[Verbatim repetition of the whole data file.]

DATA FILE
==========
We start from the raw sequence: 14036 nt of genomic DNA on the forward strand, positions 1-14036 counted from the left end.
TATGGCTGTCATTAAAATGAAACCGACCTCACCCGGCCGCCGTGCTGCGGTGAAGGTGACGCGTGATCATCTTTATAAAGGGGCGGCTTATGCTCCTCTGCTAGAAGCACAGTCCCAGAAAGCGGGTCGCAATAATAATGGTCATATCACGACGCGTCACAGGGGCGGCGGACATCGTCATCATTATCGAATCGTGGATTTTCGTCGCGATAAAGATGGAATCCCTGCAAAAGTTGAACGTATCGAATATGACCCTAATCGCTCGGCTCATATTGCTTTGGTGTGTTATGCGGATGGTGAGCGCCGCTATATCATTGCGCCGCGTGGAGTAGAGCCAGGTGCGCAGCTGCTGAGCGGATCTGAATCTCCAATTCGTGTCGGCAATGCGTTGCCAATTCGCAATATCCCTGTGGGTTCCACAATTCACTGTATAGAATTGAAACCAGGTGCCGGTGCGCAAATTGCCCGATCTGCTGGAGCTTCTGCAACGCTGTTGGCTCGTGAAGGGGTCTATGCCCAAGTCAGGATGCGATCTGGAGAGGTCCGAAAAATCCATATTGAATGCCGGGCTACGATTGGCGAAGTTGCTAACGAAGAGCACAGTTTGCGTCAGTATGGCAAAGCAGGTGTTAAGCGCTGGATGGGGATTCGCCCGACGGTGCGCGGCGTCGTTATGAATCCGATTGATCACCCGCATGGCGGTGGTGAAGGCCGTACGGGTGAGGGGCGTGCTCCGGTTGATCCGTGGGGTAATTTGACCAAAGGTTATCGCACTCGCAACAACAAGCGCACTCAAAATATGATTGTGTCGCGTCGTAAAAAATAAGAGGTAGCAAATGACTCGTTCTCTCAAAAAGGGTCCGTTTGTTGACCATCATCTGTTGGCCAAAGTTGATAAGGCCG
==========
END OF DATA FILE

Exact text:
We start from the raw sequence: 14036 nt of genomic DNA on the forward strand, positions 1-14036 counted from the left end.
TATGGCTGTCATTAAAATGAAACCGACCTCACCCGGCCGCCGTGCTGCGGTGAAGGTGACGCGTGATCATCTTTATAAAGGGGCGGCTTATGCTCCTCTGCTAGAAGCACAGTCCCAGAAAGCGGGTCGCAATAATAATGGTCATATCACGACGCGTCACAGGGGCGGCGGACATCGTCATCATTATCGAATCGTGGATTTTCGTCGCGATAAAGATGGAATCCCTGCAAAAGTTGAACGTATCGAATATGACCCTAATCGCTCGGCTCATATTGCTTTGGTGTGTTATGCGGATGGTGAGCGCCGCTATATCATTGCGCCGCGTGGAGTAGAGCCAGGTGCGCAGCTGCTGAGCGGATCTGAATCTCCAATTCGTGTCGGCAATGCGTTGCCAATTCGCAATATCCCTGTGGGTTCCACAATTCACTGTATAGAATTGAAACCAGGTGCCGGTGCGCAAATTGCCCGATCTGCTGGAGCTTCTGCAACGCTGTTGGCTCGTGAAGGGGTCTATGCCCAAGTCAGGATGCGATCTGGAGAGGTCCGAAAAATCCATATTGAATGCCGGGCTACGATTGGCGAAGTTGCTAACGAAGAGCACAGTTTGCGTCAGTATGGCAAAGCAGGTGTTAAGCGCTGGATGGGGATTCGCCCGACGGTGCGCGGCGTCGTTATGAATCCGATTGATCACCCGCATGGCGGTGGTGAAGGCCGTACGGGTGAGGGGCGTGCTCCGGTTGATCCGTGGGGTAATTTGACCAAAGGTTATCGCACTCGCAACAACAAGCGCACTCAAAATATGATTGTGTCGCGTCGTAAAAAATAAGAGGTAGCAAATGACTCGTTCTCTCAAAAAGGGTCCGTTTGTTGACCATCATCTGTTGGCCAAAGTTGATAAGGCCG